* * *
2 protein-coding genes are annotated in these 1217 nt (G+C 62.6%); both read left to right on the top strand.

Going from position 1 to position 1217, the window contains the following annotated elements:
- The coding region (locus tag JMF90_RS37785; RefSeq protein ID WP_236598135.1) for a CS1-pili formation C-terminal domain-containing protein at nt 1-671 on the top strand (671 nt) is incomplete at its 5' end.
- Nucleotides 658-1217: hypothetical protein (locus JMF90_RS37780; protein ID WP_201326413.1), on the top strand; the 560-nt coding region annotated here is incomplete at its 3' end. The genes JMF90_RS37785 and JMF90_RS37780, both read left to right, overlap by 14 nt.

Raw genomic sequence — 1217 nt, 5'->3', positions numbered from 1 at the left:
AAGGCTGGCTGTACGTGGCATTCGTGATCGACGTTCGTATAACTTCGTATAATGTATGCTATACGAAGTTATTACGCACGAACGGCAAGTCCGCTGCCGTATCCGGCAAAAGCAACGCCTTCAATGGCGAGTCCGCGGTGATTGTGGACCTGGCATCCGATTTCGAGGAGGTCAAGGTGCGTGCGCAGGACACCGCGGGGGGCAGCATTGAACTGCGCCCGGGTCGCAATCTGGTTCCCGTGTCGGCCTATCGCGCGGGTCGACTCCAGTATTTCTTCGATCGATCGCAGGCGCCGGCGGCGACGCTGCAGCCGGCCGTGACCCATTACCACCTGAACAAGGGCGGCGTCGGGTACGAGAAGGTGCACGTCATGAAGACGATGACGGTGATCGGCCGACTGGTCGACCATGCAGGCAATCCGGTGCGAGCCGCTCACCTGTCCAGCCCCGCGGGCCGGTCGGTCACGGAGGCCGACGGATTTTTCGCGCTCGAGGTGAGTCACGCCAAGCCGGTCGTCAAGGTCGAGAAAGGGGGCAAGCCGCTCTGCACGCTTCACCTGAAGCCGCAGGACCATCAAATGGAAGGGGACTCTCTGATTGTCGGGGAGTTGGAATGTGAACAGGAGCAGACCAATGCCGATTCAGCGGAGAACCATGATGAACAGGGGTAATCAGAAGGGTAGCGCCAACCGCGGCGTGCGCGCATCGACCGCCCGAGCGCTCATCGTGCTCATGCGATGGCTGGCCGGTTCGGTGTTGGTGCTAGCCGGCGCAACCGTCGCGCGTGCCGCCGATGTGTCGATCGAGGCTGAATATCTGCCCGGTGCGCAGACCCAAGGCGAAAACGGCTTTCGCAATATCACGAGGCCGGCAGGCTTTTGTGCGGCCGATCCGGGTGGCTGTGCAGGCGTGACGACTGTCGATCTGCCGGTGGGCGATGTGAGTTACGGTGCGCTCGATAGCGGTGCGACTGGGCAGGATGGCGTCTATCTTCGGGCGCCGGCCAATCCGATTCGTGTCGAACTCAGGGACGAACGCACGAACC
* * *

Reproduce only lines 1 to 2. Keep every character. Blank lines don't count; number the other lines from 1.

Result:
2 protein-coding genes are annotated in these 1217 nt (G+C 62.6%); both read left to right on the top strand.

Going from position 1 to position 1217, the window contains the following annotated elements: